Does primary school duration matter? Evaluating the consequences of a large Chinese policy experiment
with Feng Hu
Economics of Education Review 2019, Volume 70: pages 61-74
NOTE: this paper was previously circulated under the titles "The Power of Credential Length Policy: Schooling Decisions and Returns in Modern China" and "The Importance of Educational Credentials: Schooling Decisions and Returns in Modern China"
with Peter Boone and Diana Elbourne
The World Bank Economic Review 2017, Volume 31:3, pages 687–707
Also Centre for Economic Performance Discussion Paper No. 1240, September 2013
NOTE: previously circulated as “Risk and Evidence of Bias in Randomized Controlled Trials in Economics”
Community health promotion and medical provision for neonatal health—CHAMPION cluster randomised trial in Nagarkurnool district, Telangana (formerly Andhra Pradesh), India
with Peter Boone, Vera Mann, Rohini Mukherjee, Chitra Jayanty, Chris Frost, M Reddy Padmanabh, Rashmi Lakshminarayana and Diana Elbourne.
PLoS Medicine 2017, 14(7): e1002324
The Support to Rural India’s Public Education System (STRIPES) trial: A Cluster Randomised Controlled Trial of Supplementary Teaching, Learning Material and Material Support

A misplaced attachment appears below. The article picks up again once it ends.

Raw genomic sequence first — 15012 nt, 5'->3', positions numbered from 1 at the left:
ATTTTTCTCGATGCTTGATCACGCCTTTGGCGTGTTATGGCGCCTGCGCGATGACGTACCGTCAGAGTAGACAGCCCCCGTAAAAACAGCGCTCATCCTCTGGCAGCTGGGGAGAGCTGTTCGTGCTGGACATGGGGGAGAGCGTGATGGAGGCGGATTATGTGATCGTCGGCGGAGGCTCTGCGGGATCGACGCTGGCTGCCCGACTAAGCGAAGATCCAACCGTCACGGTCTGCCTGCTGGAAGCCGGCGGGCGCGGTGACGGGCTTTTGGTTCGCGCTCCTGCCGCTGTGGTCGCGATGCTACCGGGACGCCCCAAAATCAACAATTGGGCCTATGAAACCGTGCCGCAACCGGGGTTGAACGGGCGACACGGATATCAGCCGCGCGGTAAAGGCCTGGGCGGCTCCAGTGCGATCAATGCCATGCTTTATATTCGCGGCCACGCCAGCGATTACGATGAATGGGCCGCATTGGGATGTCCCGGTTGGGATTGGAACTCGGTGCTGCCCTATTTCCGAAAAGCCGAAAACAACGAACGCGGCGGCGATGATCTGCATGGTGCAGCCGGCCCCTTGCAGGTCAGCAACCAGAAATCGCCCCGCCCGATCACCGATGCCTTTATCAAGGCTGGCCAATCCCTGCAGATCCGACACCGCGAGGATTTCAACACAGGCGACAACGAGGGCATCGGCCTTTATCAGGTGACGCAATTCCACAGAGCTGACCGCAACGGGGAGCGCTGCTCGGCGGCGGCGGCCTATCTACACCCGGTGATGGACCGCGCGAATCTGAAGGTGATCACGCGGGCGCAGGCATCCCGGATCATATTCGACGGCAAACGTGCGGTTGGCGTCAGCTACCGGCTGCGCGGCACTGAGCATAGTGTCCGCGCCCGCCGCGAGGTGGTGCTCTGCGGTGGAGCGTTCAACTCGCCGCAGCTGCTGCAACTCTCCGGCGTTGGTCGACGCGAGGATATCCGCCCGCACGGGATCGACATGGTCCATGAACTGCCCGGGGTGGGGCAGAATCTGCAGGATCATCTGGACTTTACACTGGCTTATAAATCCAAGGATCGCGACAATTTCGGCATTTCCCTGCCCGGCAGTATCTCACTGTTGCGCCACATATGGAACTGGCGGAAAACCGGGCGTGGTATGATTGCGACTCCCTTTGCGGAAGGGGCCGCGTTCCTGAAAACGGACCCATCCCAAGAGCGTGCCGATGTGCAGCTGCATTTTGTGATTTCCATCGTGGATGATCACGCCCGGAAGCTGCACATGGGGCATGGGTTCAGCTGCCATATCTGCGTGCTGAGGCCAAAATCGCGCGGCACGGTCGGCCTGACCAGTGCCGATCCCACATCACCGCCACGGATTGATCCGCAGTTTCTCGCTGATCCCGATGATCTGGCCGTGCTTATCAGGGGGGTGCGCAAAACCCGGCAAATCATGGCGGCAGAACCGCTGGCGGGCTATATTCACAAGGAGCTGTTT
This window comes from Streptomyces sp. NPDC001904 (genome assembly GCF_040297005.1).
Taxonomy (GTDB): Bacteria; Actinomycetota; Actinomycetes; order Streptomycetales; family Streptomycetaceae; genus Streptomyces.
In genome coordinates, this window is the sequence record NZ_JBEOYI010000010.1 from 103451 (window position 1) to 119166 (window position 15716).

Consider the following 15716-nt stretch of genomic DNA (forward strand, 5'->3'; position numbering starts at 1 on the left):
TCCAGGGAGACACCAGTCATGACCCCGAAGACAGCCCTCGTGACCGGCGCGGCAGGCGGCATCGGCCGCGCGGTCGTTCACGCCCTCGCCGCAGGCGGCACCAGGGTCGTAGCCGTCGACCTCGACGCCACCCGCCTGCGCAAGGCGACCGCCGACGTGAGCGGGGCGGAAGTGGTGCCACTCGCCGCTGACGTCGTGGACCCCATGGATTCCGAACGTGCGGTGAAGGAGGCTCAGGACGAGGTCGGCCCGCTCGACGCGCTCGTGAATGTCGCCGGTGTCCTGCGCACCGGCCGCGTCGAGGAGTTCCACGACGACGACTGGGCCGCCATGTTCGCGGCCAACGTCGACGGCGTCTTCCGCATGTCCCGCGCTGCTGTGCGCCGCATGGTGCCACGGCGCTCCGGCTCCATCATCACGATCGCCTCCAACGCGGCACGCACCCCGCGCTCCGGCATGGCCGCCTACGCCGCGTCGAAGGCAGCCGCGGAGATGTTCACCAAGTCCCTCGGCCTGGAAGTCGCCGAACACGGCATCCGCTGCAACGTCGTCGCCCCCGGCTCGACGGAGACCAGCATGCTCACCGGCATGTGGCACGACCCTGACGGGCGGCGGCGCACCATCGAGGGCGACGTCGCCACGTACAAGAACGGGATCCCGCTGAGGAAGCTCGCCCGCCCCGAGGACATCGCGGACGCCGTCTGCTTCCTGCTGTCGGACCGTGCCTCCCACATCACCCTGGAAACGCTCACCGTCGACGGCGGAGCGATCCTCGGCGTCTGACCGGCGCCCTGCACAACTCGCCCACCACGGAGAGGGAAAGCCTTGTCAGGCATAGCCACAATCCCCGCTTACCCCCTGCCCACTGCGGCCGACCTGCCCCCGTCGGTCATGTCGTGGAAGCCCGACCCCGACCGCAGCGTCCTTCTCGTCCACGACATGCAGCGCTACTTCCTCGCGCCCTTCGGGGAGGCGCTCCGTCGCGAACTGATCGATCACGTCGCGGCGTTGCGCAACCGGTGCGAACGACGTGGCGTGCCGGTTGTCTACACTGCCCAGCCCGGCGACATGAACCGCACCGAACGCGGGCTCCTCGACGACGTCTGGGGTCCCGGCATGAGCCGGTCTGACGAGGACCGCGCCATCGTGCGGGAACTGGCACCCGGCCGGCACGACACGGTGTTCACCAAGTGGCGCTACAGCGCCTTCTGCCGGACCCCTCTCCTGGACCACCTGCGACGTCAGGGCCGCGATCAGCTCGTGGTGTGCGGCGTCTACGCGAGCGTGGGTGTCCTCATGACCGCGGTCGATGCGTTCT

with Rashmi Lakshminarayana, Preetha Bhakta, Chris Frost, Peter Boone, Diana Elbourne, and Vera Mann.
PLoS ONE 2013, 8(7): e65775
A Comparative Study to Assess the Lasting Impact of a Long-running Community-based Primary Health Care Programme on Under-5 Mortality in Jamkhed, India
with Peter Boone, Vera Mann, Chris Frost, and Ramaswamy Premkumar
Bulletin of the World Health Organization 2010, Volume 88: pages 727–73
Coverage: New York Times
Published study protocols and book chapters
Remedial After-school Support Classes Offered in Rural Gambia (The SCORE Trial): Study Protocol for a Cluster Randomized Controlled Trial
with Peter Boone, Alpha Camara, Diana Elbourne, Chris Frost, Samory Fernandes, Chitra Jayanty, Maitri Lenin, and Ana Filipa Silva
Trials 2015, 16:574
in India’s Human Security: Lost Debates, Forgotten People, Intractable Challenges, Jason Miklian and Ashild Kolas, Editors, Routledge, New York. 2013
with Vera Mann, Preetha Bhakta, Rashmi Lakshminarayana, Chris Frost, Diana Elbourne and Peter Boone
Trials 2010, 11:10
with Peter Boone, Vera Mann, Tarana Mendiratta, Rohini Mukherjee, Ryan Figueiredo, Chitra Jayanty, Chris Frost, M Reddy Padmanabh and Diana Elbourne
BMC Pediatrics, 2007 7:26